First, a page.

I am sitting writing this blog from the AoC annual conference surrounded by college Principals, their number 2s and 3s and the consultants who offer them services – services they need and some they’d like. Indeed it is the services that many Principals would like to have that might effect the greatest improvements that they no longer have the funds for. Things like additional support for teaching practice. Development funding to improve the quality of their managers and leaders; support to improve their brokerage services to employers and perhaps most notable ways to help improve the parlous state of English and maths results (grade A* to C) in their institutions. For maths and English are fast becoming the straw that broke the camel’s back. Several colleges I know have had simply disastrous English and maths results with some with pass rates in single digits.

So what would these Principals like to receive for Christmas via the Autumn Statement from our new Chancellor of the Exchequer? The obvious ‘best present ever’ would be more cash. The cuts to 16-18 and adult vocational learners over the last 6 years have holed many college budgets below the waterline. In order to make ends meet colleges are scrambling to grow commercial, apprenticeship and HE provision to ensure surpluses can be used from these activities to subsidise low or no surplus-generating 16-18 provision. Others are trying to increase their market share of 16-18s through competing harder, establishing UTCs or free schools and the like.

It all adds up to a scramble to make ends meet. So top of the Christmas wish list will be more cash for 16-18-year-olds or at the very least no further trimming. The second item on the wish list would be a clarifying of purpose. What exactly does the government want FE Colleges to do? The productivity challenges have grown even sharper post the Brexit vote. There is a tightening in investment across many sectors and that isn’t good for investment in developing people – arguably the most important element in improving productivity. The Apprenticeship levy is part of an emergent industrial strategy that recognises firms need a push to invest. Taxing them in order to recycle the funds for investing in more productive workers is a great idea. Shame it took the government so long to recognise that firms don’t ever spend money they don’t feel they have to spend. Compulsion has always been required. And though I think the levy is a very good idea, many firms won’t realise the benefits and what is on offer to them and so may just see it as another tax – although a very hypothecated tax. This is particularly true of small employers and the proposal to enable larger employers to allocate a share of their levy pot to their supply chain is an excellent idea. What would be good is more investment specifically for colleges to lead in getting the message out about the levy to employers – what I would describe as brokerage.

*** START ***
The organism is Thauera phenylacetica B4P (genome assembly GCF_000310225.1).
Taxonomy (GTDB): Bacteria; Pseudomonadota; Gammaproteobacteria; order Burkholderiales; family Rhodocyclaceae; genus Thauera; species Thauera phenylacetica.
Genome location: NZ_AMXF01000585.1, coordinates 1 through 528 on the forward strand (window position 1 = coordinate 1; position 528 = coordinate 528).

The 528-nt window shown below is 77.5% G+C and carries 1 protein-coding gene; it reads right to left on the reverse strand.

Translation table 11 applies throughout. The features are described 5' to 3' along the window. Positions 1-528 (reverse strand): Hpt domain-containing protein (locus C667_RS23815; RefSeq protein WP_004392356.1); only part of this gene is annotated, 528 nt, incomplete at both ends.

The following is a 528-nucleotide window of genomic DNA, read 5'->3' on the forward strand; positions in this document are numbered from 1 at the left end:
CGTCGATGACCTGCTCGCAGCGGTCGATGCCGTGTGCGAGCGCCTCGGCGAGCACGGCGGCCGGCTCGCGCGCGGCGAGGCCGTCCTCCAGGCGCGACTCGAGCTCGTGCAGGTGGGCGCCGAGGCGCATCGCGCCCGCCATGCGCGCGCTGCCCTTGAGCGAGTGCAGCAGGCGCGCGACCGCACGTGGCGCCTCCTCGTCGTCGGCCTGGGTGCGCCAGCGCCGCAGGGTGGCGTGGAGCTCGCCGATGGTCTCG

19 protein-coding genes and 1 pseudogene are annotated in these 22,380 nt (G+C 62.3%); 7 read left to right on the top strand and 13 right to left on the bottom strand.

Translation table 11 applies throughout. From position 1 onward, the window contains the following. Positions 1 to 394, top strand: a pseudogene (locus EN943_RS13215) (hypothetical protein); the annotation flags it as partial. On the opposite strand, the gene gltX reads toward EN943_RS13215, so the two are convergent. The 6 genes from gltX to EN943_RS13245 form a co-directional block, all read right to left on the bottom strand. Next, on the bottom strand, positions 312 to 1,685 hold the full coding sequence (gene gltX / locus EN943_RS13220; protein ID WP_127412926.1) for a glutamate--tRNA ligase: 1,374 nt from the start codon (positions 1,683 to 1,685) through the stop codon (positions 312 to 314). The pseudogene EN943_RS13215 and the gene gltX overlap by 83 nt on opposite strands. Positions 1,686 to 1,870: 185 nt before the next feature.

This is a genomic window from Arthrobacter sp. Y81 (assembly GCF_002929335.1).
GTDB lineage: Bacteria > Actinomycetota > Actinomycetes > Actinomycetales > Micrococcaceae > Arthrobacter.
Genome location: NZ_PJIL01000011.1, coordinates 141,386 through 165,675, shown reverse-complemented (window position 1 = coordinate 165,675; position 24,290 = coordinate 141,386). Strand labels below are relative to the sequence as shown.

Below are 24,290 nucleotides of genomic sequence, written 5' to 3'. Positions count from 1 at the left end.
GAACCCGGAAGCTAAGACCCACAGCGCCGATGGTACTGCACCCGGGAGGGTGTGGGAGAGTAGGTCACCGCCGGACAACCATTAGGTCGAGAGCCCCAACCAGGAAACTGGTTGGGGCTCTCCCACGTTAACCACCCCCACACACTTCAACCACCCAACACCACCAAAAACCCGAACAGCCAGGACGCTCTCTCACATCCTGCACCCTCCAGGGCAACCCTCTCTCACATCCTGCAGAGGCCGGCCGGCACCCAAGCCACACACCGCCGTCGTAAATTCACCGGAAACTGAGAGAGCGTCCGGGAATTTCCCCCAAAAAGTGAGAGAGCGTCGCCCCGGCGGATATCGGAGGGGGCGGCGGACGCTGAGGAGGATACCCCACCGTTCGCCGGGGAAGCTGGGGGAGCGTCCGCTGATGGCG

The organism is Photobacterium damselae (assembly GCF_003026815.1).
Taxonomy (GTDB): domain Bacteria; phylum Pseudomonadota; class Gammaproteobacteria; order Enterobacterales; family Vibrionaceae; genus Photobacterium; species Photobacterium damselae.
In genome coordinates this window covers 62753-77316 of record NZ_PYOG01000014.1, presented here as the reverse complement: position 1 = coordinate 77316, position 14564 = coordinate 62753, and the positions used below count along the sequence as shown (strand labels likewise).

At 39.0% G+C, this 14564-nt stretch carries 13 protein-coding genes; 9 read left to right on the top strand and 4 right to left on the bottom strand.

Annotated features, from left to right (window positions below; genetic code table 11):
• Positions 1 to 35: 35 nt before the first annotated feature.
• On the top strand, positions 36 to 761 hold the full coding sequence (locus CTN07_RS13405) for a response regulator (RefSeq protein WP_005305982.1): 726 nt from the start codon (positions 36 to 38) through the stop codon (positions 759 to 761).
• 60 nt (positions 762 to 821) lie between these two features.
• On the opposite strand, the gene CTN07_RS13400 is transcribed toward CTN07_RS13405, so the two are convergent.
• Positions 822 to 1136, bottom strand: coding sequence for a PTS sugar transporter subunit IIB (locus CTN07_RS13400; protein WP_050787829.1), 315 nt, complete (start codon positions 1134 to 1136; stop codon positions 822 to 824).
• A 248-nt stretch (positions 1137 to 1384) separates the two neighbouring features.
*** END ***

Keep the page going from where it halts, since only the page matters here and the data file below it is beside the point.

So if solving the productivity conundrum is a number one government priority is it now the number one college priority? Should it be? And if the answer to the last question is ‘yes’ what should this mean for colleges? Clarifying the relative importance of the different activities colleges do in some form of hierarchy of importance to the rest of us would make eminent sense.

For colleges operate as vertically integrated systems. The leadership teams are required to be (in true British Victorian tradition) ‘enthusiastic amateurs’ who can cover off a large waterfront that goes from understanding Higher Education requirements; deep understanding of employer needs; in depth grasp of apprenticeship provision; knowledge of 16-18 vocational and academic achievement and let’s not forget the needs of the community and all that that entails. The tendency is often that these College leadership teams revert to the base of managing what they know and understand best. And often this is about the College’s core vocational provision.

This is why the third Christmas present would be to do what the local area reviews half promised and then failed to deliver. More colleges should be merged and new specialist institutions created from them to deliver to these agendas better, led and managed by business people who know how to run group structures. If you want a step change in performance you don’t keep doing what you’ve always done.

These new institutions should become social enterprises with FE staff as core shareholders and partners. Imagine a part of the public sector that acted and felt like John Lewis? So when Philip Hammond delivers his Autumn Statement will we get the same old lines about austerity and fiscal consolidation that his predecessor trotted out, or will he deliver some of the Christmas presents our FE Colleges might enjoy? 

Nick Isles is CEO of Corporate Agenda, advice consultancy

Twitter: @nicisles

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